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ROYAL COMMISSION - Focus on serious restraint practices

Day two of the third series for the Royal Commission into Aged Care hearings carried on from yesterday’s case study around physical and chemical restraints used against a particular man with dementia and alzheimers.

Ms Michelle McCulla, daughter of Mr Reeves, outlined the chemical and physical restraints she found her father under while at Garden View Aged Care. [Source: Royal Commission into Aged Care]
Ms Michelle McCulla, daughter of Mr Reeves, outlined the chemical and physical restraints she found her father under while at Garden View Aged Care. [Source: Royal Commission into Aged Care]

In some instances, it was highlighted that the resident, Mr Terry Reeves, 72, was being prescribed multiple dosages of the same psychotropic medication; he was being restrained for long periods of time, including around 13-14 hours; and the aged care facility was not properly documenting, or missing documents, around administered care.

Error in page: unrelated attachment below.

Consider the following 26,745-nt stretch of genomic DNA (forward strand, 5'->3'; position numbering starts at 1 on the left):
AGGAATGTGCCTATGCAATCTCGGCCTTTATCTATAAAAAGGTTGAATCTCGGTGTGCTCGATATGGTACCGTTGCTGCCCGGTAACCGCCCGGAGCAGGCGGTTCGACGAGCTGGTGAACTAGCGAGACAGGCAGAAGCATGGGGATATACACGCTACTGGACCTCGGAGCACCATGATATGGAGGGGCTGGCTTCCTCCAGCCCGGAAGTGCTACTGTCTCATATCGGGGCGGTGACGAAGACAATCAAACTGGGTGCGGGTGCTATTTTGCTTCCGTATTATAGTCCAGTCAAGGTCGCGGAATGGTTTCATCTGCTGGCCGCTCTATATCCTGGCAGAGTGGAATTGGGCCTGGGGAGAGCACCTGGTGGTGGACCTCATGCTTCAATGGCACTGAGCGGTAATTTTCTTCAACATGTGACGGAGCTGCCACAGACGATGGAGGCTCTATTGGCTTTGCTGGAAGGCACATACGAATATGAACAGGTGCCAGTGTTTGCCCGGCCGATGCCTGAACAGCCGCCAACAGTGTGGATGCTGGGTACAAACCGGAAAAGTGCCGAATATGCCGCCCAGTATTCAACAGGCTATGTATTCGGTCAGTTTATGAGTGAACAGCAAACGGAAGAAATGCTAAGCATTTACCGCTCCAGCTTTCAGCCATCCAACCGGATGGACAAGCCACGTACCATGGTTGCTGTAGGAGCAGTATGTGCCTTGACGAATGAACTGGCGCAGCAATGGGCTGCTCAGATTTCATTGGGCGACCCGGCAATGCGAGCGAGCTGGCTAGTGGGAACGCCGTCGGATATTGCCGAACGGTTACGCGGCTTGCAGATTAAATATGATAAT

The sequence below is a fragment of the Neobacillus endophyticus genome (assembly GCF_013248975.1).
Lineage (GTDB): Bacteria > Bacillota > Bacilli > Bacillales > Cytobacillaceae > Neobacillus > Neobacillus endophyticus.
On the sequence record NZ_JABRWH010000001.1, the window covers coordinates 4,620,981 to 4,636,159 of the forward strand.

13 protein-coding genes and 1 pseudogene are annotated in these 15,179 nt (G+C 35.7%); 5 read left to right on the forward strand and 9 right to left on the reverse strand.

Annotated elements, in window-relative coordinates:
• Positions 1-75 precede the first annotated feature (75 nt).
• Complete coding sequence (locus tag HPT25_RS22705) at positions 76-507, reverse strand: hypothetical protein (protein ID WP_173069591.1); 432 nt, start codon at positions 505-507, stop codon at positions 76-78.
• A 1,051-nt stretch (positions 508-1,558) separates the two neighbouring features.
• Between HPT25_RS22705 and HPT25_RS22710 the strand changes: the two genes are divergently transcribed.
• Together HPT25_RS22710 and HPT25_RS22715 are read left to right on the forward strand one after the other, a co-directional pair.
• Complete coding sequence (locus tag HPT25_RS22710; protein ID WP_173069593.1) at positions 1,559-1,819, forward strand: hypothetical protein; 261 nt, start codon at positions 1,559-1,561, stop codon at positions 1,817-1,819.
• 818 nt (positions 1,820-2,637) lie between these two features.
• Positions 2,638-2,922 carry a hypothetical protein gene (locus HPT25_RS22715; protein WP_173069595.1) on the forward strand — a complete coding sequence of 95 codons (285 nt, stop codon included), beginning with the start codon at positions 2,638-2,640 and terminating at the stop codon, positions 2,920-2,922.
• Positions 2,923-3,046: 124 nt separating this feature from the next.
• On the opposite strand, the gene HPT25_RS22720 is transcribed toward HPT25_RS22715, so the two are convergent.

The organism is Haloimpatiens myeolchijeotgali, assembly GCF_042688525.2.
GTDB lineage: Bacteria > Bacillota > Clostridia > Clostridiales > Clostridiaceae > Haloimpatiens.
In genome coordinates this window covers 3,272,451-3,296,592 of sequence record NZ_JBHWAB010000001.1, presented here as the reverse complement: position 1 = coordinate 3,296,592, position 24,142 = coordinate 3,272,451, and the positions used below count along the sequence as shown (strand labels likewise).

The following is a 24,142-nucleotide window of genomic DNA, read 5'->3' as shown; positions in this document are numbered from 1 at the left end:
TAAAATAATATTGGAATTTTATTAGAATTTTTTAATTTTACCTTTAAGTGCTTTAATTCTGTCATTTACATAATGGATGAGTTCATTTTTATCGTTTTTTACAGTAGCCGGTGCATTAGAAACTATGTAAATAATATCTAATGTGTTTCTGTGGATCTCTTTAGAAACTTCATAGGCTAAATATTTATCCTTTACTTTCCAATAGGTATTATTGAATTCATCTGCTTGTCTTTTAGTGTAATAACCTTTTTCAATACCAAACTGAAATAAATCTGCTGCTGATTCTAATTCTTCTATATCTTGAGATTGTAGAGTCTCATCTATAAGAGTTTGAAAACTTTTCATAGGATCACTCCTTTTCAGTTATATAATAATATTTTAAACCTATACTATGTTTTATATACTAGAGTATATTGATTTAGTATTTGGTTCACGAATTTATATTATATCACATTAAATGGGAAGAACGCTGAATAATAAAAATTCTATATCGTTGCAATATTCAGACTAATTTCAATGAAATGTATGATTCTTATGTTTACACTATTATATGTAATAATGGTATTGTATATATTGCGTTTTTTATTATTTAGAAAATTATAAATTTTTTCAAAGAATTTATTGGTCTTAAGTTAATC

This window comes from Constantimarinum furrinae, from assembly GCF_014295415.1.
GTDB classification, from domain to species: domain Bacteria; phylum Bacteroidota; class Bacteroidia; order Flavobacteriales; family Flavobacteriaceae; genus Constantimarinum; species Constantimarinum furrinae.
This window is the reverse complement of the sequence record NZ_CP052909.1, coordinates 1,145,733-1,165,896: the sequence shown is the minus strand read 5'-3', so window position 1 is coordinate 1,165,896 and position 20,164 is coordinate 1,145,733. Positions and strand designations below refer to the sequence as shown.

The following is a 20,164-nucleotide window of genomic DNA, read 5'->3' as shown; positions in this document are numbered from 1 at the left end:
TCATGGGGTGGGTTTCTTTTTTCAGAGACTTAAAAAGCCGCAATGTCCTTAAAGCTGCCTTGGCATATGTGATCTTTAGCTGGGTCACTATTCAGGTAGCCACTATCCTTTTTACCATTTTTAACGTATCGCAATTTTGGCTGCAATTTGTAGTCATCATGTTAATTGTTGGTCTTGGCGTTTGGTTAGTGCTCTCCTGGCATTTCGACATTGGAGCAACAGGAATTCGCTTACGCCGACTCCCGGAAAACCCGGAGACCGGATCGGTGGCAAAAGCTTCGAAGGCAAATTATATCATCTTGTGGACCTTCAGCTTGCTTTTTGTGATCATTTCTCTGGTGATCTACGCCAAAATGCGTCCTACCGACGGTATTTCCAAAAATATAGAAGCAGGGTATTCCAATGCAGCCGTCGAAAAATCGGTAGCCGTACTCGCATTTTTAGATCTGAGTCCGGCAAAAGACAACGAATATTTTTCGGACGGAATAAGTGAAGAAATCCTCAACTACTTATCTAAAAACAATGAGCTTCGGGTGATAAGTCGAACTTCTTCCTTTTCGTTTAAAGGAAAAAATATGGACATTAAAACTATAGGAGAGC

Yesterday, Lillian Reeves, the wife of Mr Reeves, gave evidence of restraint practices being used on him during a respite stay at Garden View Aged Care, in New South Wales, for his dementia starting on May 1, 2018.

Due to technical issues throughout the first hearing day, two other witnesses relevant to that case, Michelle McCulla and Natalie Smith, daughters of Mrs and Mr Reeves, were unable to give their witness statements.

Today, the sisters gave damning evidence of physical restraints being used on him for long periods of time, along with psychotropic medication use to placate Mr Reeves.

Photo evidence of restraints on their father’s limp body sitting in an upright chair brought tears to Ms McCulla during her otherwise strong statement.

Ms McCulla counted up to 30 times when she visited her father and found him tucked away in the east wing of the facility behind a keypad locked door beside other dementia patients who were also restrained in chairs with a lap belt.

One instance of this, Ms McCulla found him hunched over, his head on his chest, and drooling onto a thin singlet he was wearing. The room was cold and he was wearing no shoes.

When Ms McCulla asked a nurse to bath him because he had soiled himself, she was called into the bathroom to help calm him down.